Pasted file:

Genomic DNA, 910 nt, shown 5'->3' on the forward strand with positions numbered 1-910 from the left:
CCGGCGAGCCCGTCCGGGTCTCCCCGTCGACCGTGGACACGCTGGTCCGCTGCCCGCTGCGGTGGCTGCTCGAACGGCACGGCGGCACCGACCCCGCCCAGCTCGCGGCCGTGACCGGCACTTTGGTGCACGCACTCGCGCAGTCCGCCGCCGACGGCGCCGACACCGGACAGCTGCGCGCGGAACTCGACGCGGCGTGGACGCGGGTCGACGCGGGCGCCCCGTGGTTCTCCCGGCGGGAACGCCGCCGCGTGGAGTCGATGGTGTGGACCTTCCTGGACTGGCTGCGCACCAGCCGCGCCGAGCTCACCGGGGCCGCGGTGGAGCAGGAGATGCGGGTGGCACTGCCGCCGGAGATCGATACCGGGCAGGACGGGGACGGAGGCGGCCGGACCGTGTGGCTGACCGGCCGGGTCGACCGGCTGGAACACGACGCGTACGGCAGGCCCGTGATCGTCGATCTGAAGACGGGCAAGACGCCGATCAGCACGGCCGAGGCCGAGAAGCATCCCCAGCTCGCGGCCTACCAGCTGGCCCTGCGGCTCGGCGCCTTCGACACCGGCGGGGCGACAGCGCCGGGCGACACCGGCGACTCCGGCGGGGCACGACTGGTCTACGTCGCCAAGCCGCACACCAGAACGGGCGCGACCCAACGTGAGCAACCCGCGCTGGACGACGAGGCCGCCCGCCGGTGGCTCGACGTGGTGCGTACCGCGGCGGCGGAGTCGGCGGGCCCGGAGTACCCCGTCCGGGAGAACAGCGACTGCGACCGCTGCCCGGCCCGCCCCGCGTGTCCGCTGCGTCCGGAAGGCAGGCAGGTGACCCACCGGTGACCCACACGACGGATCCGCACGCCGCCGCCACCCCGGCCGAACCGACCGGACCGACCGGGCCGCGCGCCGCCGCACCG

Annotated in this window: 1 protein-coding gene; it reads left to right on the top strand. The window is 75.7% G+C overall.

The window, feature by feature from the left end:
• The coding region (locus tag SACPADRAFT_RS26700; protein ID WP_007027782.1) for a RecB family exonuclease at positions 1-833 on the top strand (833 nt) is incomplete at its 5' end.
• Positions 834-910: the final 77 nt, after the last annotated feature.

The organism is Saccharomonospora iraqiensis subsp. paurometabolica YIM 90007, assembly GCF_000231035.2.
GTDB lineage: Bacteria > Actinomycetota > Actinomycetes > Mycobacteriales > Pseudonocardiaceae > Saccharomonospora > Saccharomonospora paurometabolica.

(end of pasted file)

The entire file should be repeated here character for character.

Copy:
Genomic DNA, 910 nt, shown 5'->3' on the forward strand with positions numbered 1-910 from the left:
CCGGCGAGCCCGTCCGGGTCTCCCCGTCGACCGTGGACACGCTGGTCCGCTGCCCGCTGCGGTGGCTGCTCGAACGGCACGGCGGCACCGACCCCGCCCAGCTCGCGGCCGTGACCGGCACTTTGGTGCACGCACTCGCGCAGTCCGCCGCCGACGGCGCCGACACCGGACAGCTGCGCGCGGAACTCGACGCGGCGTGGACGCGGGTCGACGCGGGCGCCCCGTGGTTCTCCCGGCGGGAACGCCGCCGCGTGGAGTCGATGGTGTGGACCTTCCTGGACTGGCTGCGCACCAGCCGCGCCGAGCTCACCGGGGCCGCGGTGGAGCAGGAGATGCGGGTGGCACTGCCGCCGGAGATCGATACCGGGCAGGACGGGGACGGAGGCGGCCGGACCGTGTGGCTGACCGGCCGGGTCGACCGGCTGGAACACGACGCGTACGGCAGGCCCGTGATCGTCGATCTGAAGACGGGCAAGACGCCGATCAGCACGGCCGAGGCCGAGAAGCATCCCCAGCTCGCGGCCTACCAGCTGGCCCTGCGGCTCGGCGCCTTCGACACCGGCGGGGCGACAGCGCCGGGCGACACCGGCGACTCCGGCGGGGCACGACTGGTCTACGTCGCCAAGCCGCACACCAGAACGGGCGCGACCCAACGTGAGCAACCCGCGCTGGACGACGAGGCCGCCCGCCGGTGGCTCGACGTGGTGCGTACCGCGGCGGCGGAGTCGGCGGGCCCGGAGTACCCCGTCCGGGAGAACAGCGACTGCGACCGCTGCCCGGCCCGCCCCGCGTGTCCGCTGCGTCCGGAAGGCAGGCAGGTGACCCACCGGTGACCCACACGACGGATCCGCACGCCGCCGCCACCCCGGCCGAACCGACCGGACCGACCGGGCCGCGCGCCGCCGCACCG

Annotated in this window: 1 protein-coding gene; it reads left to right on the top strand. The window is 75.7% G+C overall.

The window, feature by feature from the left end:
• The coding region (locus tag SACPADRAFT_RS26700; protein ID WP_007027782.1) for a RecB family exonuclease at positions 1-833 on the top strand (833 nt) is incomplete at its 5' end.
• Positions 834-910: the final 77 nt, after the last annotated feature.

The organism is Saccharomonospora iraqiensis subsp. paurometabolica YIM 90007, assembly GCF_000231035.2.
GTDB lineage: Bacteria > Actinomycetota > Actinomycetes > Mycobacteriales > Pseudonocardiaceae > Saccharomonospora > Saccharomonospora paurometabolica.